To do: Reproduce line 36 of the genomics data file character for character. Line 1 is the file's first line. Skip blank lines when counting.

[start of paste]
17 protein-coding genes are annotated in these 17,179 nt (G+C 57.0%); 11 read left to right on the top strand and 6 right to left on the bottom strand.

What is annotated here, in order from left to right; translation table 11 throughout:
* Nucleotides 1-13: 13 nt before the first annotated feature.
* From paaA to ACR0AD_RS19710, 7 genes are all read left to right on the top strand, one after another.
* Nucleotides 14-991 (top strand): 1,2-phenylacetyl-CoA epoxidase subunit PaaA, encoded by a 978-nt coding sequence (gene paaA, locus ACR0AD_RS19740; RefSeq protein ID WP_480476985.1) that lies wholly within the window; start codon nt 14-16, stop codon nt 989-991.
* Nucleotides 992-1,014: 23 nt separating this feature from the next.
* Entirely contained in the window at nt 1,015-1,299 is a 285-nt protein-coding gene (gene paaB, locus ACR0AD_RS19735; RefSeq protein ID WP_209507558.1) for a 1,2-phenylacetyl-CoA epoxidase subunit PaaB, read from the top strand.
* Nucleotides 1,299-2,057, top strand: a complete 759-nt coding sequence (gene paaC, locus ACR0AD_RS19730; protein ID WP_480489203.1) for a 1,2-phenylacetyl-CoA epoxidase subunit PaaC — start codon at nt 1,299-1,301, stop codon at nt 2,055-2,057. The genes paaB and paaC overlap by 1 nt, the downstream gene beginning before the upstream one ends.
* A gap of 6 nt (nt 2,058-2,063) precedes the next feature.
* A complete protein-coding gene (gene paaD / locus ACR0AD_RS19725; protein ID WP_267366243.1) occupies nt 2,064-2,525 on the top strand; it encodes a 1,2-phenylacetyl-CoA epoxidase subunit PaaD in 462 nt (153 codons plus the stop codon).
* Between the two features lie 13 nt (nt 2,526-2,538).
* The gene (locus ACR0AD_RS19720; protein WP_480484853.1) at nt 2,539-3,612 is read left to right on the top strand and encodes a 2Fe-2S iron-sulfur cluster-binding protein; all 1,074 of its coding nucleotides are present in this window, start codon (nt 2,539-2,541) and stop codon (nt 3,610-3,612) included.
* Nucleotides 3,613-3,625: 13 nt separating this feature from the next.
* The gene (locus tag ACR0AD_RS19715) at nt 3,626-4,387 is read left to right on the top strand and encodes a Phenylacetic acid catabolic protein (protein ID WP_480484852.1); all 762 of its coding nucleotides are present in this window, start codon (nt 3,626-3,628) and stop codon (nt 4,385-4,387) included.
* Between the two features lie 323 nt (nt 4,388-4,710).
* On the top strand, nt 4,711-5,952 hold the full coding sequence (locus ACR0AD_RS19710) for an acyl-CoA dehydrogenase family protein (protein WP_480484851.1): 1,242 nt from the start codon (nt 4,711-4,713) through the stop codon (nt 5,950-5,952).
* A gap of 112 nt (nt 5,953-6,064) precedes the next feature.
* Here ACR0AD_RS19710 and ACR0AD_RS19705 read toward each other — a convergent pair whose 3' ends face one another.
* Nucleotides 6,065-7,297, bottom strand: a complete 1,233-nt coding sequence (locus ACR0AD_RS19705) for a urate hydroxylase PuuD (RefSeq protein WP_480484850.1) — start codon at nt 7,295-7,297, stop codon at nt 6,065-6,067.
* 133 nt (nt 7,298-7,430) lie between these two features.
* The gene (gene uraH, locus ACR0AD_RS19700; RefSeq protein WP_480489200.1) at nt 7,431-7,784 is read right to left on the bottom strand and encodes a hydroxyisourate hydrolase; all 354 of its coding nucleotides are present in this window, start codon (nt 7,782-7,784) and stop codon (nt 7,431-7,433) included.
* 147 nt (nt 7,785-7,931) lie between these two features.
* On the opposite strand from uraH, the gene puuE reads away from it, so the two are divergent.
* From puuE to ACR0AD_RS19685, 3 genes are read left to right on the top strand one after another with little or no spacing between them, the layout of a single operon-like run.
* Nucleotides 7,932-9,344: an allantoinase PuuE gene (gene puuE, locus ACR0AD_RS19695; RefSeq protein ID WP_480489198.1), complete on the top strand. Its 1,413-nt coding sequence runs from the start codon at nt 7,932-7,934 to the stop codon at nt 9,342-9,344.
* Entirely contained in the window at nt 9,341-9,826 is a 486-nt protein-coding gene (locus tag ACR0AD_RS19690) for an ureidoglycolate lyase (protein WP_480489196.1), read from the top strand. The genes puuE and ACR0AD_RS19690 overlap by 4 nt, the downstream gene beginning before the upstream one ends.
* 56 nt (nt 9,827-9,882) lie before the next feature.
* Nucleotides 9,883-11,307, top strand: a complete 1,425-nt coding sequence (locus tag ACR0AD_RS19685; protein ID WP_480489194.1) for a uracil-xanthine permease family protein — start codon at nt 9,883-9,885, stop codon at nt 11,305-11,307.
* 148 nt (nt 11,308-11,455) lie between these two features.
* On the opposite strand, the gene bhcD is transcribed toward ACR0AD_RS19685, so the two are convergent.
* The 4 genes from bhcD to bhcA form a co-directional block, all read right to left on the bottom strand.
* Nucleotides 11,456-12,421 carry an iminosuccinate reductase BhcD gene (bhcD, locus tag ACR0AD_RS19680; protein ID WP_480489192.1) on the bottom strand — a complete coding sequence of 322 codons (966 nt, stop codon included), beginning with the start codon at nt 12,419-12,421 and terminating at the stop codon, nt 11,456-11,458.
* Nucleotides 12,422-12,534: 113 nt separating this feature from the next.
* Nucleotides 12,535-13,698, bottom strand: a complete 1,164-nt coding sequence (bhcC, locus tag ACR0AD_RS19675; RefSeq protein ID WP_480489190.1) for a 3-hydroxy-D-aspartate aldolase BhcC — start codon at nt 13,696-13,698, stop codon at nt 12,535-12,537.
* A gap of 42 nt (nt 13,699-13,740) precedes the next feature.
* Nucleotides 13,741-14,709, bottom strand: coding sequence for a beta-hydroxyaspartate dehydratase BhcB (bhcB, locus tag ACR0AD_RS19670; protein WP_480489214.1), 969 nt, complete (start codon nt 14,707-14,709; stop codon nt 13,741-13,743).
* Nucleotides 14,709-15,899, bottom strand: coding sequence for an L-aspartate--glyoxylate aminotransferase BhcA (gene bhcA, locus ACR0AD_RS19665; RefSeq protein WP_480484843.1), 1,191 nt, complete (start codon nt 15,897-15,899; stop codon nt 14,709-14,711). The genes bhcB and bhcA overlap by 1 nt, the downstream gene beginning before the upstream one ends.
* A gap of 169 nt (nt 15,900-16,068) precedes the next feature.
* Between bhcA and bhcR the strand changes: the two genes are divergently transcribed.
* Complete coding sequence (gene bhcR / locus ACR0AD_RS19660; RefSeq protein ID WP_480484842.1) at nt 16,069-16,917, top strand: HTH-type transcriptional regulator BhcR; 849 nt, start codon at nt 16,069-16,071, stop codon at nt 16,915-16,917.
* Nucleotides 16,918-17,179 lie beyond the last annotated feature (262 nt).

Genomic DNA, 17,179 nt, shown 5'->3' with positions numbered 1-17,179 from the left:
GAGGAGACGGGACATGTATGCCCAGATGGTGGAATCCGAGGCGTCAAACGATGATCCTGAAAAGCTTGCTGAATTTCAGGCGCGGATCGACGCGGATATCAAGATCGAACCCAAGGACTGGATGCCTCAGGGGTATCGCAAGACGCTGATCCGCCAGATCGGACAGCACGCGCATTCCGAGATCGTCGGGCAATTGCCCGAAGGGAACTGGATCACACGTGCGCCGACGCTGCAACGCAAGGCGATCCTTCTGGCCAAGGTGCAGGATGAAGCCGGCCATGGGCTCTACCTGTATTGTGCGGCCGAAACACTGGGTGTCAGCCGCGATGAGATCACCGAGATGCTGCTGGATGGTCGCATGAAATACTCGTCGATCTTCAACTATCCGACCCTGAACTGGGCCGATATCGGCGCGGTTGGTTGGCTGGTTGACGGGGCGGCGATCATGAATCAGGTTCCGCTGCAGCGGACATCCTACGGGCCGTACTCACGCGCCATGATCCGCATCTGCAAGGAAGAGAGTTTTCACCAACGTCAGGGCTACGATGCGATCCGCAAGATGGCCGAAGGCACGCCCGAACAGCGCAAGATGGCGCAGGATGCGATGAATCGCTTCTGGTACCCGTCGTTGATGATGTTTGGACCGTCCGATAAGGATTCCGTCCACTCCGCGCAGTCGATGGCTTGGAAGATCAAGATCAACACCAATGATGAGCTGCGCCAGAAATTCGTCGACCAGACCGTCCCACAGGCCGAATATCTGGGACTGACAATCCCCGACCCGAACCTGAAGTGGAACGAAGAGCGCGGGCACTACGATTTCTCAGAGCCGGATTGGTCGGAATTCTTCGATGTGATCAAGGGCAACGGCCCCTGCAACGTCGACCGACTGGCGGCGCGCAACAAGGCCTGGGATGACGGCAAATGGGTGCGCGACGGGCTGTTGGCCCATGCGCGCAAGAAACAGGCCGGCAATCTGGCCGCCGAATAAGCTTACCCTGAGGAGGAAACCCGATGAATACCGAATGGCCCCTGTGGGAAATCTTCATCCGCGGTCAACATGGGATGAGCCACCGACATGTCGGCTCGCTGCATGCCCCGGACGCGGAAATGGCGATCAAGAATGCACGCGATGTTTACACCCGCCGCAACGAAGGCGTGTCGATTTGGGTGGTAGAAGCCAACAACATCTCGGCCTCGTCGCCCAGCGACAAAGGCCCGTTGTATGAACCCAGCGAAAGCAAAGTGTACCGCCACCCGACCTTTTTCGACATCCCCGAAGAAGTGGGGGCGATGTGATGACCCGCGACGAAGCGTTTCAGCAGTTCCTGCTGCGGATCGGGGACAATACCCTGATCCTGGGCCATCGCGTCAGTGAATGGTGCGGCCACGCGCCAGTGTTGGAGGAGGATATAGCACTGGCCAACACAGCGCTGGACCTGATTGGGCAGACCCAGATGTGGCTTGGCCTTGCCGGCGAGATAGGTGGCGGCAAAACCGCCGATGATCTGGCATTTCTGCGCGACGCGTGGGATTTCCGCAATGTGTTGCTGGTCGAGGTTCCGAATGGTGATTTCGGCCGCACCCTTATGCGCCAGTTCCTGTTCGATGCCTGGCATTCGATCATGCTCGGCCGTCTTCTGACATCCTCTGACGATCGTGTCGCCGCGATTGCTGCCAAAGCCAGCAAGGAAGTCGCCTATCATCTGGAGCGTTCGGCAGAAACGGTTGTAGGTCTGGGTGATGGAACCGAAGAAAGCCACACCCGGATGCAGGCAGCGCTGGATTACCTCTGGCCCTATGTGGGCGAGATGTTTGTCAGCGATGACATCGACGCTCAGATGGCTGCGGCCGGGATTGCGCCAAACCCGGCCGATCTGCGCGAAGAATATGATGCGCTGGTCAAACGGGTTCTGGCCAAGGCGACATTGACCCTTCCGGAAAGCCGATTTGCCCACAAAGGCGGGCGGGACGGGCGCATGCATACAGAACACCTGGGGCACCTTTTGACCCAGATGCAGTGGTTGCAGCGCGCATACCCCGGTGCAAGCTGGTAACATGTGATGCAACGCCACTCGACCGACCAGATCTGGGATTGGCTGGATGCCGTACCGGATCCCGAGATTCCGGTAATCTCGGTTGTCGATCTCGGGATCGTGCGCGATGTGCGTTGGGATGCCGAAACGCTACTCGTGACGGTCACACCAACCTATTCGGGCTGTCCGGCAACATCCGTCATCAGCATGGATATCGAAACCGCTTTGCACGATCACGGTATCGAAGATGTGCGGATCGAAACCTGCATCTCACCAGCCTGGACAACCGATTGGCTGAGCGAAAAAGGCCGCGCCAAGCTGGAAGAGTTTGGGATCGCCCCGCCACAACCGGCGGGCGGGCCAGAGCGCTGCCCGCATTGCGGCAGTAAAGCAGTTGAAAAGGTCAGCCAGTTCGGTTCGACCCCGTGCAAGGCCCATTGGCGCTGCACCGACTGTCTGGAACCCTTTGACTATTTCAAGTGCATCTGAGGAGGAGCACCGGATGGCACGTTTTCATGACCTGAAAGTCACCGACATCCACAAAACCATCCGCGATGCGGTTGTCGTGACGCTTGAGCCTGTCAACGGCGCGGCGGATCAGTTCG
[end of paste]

* Nucleotides 13,741-14,709, bottom strand: coding sequence for a beta-hydroxyaspartate dehydratase BhcB (bhcB, locus tag ACR0AD_RS19670; protein WP_480489214.1), 969 nt, complete (start codon nt 14,707-14,709; stop codon nt 13,741-13,743).